More mud flung at court nominee
The National Assembly will have the confirmation hearings today and tomorrow on President Lee Myung-bak’s nomination of Lee Dong-heub, a 61-year-old former Constitutional Court justice, as the court’s new chief.
The opposition Democratic United Party has already vowed to kill the nomination and its lawmakers made public more allegations about him yesterday.
“A Constitutional Court justice is a ministerial-level official, so he is entitled to a first-class seat on an airplane for an official trip,” said lawmaker Park Beom-kye of the DUP. “But Lee downgraded his seat to business class and pocketed the difference.” Park said he’d confirmed the anecdote with Constitutional Court officials.
“A staffer who worked that deal for Lee said he felt mortified having to ask the airline company to return the money,” Park said. “This is so dirty. Lee should give up his nomination.”
Park alleged that Lee traded in his first-class seat on a visit to the United States in December 2008. The difference between first- and business-class seats for a round trip from Seoul and Washington is about 2.6 million won ($2,460).
Another lawmaker, Seo Young-kyo, said Lee pulled a similar trick on a trip to Germany in 2009.
Lee was provided an economy-class ticket from the host but upgraded his seat to business class and asked the Constitutional Court to pay the 4.12 million won difference, Seo alleged. “He, however, didn’t actually use a business-class ticket,” she said. “He just pocketed the difference.”
Representative Choi Jae-cheon said on a trip to France in 2010, Lee was accompanied by his wife. During the trip, the couple’s daughter joined them for a nine-day tour of Switzerland, Choi said. Of the nearly 19.3 million won of Lee’s travel expenses for the whole trip, more than 8 million won was for the Switzerland trip, he said.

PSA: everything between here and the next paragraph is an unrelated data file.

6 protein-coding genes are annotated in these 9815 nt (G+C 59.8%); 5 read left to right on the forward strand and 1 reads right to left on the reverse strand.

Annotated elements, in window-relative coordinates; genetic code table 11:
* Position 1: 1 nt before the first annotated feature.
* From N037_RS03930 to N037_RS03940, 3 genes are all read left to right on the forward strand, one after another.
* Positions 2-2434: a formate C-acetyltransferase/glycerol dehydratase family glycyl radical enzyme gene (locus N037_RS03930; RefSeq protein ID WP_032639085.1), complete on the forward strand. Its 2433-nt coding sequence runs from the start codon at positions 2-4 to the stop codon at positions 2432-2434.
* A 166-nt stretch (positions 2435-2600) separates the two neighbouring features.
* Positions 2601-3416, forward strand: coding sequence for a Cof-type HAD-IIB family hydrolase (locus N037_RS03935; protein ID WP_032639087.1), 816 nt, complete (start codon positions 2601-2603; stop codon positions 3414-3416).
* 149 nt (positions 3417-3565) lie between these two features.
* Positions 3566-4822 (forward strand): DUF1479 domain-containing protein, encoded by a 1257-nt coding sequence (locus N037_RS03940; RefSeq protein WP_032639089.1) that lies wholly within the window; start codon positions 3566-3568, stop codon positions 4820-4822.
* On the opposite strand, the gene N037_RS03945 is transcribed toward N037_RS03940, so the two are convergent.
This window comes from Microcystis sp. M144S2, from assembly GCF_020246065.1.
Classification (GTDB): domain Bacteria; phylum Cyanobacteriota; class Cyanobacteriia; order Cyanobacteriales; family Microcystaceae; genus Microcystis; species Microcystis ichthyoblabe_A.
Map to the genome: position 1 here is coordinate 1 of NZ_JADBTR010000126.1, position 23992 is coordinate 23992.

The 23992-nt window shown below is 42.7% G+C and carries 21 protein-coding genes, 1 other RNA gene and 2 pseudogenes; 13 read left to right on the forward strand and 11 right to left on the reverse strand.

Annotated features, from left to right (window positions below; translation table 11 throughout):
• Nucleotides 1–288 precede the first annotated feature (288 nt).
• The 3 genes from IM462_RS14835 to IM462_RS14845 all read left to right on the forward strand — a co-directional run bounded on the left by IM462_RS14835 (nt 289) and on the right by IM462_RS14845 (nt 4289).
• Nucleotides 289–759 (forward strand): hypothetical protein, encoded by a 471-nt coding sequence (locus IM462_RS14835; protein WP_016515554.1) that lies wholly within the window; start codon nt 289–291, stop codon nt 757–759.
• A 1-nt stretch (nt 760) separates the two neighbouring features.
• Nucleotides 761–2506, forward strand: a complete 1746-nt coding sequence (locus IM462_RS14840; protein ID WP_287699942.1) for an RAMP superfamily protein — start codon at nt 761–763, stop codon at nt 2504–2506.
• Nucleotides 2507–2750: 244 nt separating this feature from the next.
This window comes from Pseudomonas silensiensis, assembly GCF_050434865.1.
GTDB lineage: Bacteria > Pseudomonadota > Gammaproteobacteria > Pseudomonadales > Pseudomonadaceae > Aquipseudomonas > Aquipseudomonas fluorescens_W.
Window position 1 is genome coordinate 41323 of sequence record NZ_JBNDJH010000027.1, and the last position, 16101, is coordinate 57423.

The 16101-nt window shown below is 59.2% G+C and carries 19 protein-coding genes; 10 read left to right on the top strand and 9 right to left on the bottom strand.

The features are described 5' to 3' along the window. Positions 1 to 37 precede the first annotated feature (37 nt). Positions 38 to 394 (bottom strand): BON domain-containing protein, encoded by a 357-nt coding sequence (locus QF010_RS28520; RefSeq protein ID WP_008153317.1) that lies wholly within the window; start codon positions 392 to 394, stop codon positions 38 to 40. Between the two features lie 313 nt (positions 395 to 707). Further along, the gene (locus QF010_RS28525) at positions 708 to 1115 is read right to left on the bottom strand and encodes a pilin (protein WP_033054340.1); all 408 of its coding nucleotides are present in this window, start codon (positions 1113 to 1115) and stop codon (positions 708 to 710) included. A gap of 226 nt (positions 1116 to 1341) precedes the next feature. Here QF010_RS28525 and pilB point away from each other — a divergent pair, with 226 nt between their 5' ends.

The JoongAng Ilbo also learned that Lee went to Cancun, a resort area in Mexico, with his wife and daughter on the sidelines of the trip to the United States in 2008.
Lee said yesterday that the trip to Cancun was part of a “cultural inspection.”
The National Assembly’s approval is required for the appointment of the Constitutional Court chief justice, the fourth-highest position in the country after the president, National Assembly speaker and Supreme Court chief justice.
The 13-member confirmation hearing committee is composed of seven Saenuri Party lawmakers, five DUP lawmakers and one Progressive Justice Party lawmaker. If the opposition lawmakers refuse to adopt the hearing report, the motion to confirm Lee cannot advance to a voting session unless the National Assembly speaker uses his power to introduce it directly.
If the confrontation between the ruling and opposition parties deepens, it could influence confirmation hearings for the new prime minister and cabinet members.
Lee yesterday admitted to some of the accusations made by the DUP such as using a false address and having given a political donation to a Saenuri lawmaker.
He denied character attacks and said he paid personally for the expenses of the family members who accompanied him on overseas business trips.
While the ruling Saenuri Party tried to defend the nomination, since it was made jointly between President Lee and President-elect Park, concerns grew that it would hurt the reputation of the incoming administration even before its launch.
“I don’t think there are decisive flaws.” said Representative Lee Hahn-koo, floor leader of the Saenuri Party.
But not everyone from the ruling party is confident about endorsing Lee.
“We cannot make a conclusion because the confirmation hearings haven’t been held yet,” said Representative Lee Cheol-woo. “But if any of the main accusations are substantiated, then it will be hard to confirm his nomination.”
By Ser Myo-ja [firstname.lastname@example.org]
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